I feel stressed just reading those numbers. So, let’s get tactical.
Here are my tips for writing and managing email more effectively:
1. Use clear, searchable subject lines
“Hello” is not a useful subject line. Instead, the title of your email should summarize the body content. For example, “ the number of active customers using the payment feature” tells me exactly what I’ll find inside — and whether I want to scan, go deep, or delete. It’s also easily searchable If I want to find those stats later.
2. Formatting is your friend
Huge text blocks are overwhelming. If you have to write a longer email, use headlines, bullets and numbers for clarity. Ensure the text is scannable. Highlight sections that need to stand out and make sure everything is easy to understand.
3. Show, don’t tell
I love to use screenshots, because a picture can be worth 1,000 words (or save at least 500 words of rambling text). Tables can be great, too. I’m a big fan of Google Spreadsheets. Copy the relevant cells into your email or share an annotated image, and try to keep the text to a minimum.
4. Clarify the recipient
For group emails and multi-person threads, always address the person(s) who needs to read or respond to the message. You might be cc-ing six other people, but if I need to reply, for example, start your note with “Hi Aytekin,” instead of a generic greeting.
5. Use @ tags
In addition to a targeted greeting, tag anyone in a group thread who needs to take a specific action. It’s human nature to see our own name pop out on the screen, so use that to your advantage and help the recipient to see your task or question.
6. Call out the action item
Whenever possible, use colors, highlights, or bold the text when you’re making a request. Ensure it’s separated from the body of the email, so it’s easy to find when someone is scanning the note. If you ask for something at the beginning of your message, repeat that request before you sign off.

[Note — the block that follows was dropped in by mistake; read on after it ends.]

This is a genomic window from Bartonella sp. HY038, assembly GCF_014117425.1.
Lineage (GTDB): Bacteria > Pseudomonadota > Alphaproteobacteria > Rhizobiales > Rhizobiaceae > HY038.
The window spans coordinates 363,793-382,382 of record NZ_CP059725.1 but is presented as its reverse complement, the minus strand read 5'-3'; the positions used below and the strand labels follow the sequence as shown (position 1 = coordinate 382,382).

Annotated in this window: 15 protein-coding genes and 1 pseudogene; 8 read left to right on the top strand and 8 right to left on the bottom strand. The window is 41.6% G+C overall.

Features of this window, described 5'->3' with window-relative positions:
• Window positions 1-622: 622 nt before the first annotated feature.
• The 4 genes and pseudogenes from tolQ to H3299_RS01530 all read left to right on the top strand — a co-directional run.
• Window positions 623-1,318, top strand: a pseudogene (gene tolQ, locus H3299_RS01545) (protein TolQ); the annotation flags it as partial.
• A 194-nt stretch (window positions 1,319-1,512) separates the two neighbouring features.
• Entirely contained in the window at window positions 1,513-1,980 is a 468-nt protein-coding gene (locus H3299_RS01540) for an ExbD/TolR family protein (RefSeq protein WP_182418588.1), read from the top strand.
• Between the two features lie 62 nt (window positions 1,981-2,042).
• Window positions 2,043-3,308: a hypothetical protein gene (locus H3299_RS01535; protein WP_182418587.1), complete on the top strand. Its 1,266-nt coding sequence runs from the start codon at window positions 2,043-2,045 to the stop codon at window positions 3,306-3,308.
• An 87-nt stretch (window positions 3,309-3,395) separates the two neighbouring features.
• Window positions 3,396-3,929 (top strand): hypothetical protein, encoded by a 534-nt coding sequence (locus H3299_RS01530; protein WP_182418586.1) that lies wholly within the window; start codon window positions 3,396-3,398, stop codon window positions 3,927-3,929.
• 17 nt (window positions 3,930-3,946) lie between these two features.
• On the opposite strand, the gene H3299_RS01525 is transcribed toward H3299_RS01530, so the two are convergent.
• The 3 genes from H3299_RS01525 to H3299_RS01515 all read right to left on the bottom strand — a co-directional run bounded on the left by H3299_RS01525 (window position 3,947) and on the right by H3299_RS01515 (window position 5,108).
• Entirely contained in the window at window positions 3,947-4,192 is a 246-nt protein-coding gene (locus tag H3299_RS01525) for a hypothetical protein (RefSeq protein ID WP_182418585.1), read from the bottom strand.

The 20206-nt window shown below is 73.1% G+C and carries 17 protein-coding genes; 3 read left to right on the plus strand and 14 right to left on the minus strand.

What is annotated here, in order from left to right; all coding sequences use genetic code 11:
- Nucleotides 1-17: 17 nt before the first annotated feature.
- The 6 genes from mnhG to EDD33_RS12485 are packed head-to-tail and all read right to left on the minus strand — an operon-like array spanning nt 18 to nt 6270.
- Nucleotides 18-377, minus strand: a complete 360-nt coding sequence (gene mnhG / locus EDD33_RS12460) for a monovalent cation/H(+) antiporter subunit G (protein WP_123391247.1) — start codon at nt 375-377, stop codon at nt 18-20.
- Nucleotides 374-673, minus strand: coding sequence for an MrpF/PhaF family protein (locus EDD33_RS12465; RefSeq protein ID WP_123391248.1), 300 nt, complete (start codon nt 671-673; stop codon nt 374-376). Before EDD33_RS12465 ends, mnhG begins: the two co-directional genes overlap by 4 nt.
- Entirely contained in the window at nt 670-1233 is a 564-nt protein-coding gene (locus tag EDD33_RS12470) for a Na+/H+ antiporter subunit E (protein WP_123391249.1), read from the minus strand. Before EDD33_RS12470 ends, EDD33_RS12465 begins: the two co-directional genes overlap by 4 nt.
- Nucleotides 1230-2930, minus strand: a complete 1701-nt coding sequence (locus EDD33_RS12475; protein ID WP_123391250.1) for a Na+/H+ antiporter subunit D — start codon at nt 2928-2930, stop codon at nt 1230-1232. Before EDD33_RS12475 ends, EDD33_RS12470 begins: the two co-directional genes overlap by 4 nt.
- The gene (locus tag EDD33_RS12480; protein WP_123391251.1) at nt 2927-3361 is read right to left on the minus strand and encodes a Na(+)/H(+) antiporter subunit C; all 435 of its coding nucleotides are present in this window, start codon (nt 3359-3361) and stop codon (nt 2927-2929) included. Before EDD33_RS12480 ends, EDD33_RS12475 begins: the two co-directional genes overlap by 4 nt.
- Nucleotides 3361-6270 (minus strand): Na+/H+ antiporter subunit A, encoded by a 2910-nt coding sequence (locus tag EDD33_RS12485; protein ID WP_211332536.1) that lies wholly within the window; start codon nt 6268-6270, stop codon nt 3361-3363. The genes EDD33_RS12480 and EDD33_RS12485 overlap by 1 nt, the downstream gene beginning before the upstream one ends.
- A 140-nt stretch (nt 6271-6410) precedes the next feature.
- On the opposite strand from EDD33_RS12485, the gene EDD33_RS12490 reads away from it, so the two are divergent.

1. Read and respond in batches
I think this is the most important practice of all: set specific times for reading, replying to and deleting email — ideally near the end of the day.
Even if you do nothing else, applying this technique should immediately boost your productivity, lower your stress, and help you stay focused.
And whether you’re an early riser or you’re committed to the late shift, few of us are at our best after a long stretch of work. Get to know your own “prime time” and manage email outside of those precious, creative hours.
2. Move backwards
During your dedicated email time, start with the oldest messages first. I try not to skip around, either. This personal rule ensures that I don’t procrastinate or leave anything sitting in my inbox. It’s a good habit to establish.
3. Take the shortcuts
Keyboard shortcuts exist for a reason. They really can save you a lot of time. I use Gmail, so I archive by hitting “E” and reply with “A.” I’m always trying to learn and remember more of these shortcuts, too.
4. Talk to yourself
My desk is filled with yellow lined pads. I make a lot of notes throughout the day, and if something needs my attention, I put a star next to it. Then (during processing time, of course), I send myself an email noting the task.
I manage my workflow with a mix of analog (written notes) and digital tools (email, spreadsheets), so it’s the right process for me. Give this note-and-email system a try if you think it would work for you.
I hope these tips help you to love — or at least tolerate — email again.
It’s so important to make peace with your inbox. Even Slack co-founder Stewart Butterfield told Fast Company that email isn’t going away anytime soon.
“Maybe by 2080,” he said. “It’s got decades left at least.”